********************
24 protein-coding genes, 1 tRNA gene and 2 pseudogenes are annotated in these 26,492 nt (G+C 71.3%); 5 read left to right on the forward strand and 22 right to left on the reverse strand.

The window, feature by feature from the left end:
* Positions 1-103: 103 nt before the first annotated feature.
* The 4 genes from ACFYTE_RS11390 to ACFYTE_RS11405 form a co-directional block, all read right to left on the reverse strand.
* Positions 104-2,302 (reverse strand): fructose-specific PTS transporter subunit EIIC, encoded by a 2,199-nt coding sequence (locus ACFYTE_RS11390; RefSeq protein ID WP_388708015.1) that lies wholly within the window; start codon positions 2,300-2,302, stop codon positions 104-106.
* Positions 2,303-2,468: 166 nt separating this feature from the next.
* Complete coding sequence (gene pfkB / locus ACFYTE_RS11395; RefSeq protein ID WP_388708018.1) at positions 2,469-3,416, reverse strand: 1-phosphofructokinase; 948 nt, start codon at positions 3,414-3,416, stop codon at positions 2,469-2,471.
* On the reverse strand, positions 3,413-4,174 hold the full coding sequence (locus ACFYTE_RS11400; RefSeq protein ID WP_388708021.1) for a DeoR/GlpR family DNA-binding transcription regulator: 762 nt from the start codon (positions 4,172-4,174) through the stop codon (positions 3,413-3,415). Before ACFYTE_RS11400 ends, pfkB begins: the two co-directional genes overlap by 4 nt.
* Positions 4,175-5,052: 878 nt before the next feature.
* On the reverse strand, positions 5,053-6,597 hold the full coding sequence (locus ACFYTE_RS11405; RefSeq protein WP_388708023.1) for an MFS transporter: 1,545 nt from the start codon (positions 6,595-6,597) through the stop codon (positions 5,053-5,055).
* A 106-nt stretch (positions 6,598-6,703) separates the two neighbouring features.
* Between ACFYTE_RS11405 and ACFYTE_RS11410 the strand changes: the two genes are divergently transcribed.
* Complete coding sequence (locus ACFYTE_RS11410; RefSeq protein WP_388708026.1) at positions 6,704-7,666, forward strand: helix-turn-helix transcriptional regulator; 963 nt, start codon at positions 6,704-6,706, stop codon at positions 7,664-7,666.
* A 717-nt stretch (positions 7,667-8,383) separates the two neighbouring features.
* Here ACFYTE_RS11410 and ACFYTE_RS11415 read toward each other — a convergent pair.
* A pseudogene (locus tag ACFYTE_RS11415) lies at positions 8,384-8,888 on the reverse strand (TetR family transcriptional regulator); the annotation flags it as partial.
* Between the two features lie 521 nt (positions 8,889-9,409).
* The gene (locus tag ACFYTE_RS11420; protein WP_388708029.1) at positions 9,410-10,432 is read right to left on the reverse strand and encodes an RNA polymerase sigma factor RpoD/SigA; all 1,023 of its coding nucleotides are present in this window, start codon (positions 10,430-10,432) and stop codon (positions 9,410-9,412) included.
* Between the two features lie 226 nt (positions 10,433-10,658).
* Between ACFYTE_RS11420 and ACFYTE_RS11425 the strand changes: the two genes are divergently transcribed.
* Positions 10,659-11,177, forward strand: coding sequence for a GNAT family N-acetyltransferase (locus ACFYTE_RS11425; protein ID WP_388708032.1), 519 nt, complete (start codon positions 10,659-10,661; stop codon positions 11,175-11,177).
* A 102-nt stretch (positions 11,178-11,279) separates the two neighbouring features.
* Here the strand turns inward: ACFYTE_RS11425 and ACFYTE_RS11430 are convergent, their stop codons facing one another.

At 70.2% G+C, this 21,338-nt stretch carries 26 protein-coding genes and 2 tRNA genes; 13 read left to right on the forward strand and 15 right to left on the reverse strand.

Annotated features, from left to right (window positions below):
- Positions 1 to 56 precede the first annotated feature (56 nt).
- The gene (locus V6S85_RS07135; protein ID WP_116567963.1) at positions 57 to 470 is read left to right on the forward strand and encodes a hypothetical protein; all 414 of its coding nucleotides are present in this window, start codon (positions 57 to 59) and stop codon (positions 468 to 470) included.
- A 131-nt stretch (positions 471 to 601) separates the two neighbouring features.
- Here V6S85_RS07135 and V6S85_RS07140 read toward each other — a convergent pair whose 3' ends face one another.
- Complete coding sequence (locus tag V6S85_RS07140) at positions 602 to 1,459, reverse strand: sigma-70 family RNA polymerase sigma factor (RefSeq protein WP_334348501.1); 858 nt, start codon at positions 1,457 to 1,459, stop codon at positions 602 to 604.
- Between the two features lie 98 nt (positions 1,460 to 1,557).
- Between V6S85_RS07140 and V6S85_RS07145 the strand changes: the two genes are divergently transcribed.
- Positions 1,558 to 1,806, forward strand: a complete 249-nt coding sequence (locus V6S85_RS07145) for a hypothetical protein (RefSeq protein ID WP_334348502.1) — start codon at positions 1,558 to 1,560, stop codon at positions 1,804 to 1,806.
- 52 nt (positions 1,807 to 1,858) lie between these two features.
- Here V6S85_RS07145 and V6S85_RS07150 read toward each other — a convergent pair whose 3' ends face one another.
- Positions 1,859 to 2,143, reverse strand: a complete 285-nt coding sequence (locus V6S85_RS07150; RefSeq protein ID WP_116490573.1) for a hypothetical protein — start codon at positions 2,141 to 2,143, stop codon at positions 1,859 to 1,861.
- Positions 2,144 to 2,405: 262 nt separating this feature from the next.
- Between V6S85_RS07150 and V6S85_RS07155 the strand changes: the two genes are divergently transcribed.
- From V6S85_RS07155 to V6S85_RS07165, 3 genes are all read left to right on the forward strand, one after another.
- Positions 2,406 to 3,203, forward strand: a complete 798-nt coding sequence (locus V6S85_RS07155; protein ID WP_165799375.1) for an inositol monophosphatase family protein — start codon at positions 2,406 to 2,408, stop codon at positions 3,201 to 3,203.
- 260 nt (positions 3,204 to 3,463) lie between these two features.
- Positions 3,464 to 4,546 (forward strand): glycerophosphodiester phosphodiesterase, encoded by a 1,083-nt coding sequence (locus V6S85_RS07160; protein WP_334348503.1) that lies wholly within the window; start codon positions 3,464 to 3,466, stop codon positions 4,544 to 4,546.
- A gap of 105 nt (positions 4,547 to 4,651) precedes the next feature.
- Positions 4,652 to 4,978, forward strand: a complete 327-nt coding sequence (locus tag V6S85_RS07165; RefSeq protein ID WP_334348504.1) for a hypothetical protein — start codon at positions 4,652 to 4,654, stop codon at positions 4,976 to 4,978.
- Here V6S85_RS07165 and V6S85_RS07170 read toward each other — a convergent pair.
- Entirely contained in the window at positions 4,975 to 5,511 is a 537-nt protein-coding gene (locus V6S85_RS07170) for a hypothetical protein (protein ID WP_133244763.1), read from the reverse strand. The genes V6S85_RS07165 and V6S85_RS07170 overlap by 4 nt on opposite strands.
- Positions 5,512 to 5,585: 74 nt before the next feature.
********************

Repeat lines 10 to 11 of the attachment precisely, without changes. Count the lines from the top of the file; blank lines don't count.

* On the reverse strand, positions 5,053-6,597 hold the full coding sequence (locus ACFYTE_RS11405; RefSeq protein WP_388708023.1) for an MFS transporter: 1,545 nt from the start codon (positions 6,595-6,597) through the stop codon (positions 5,053-5,055).
* A 106-nt stretch (positions 6,598-6,703) separates the two neighbouring features.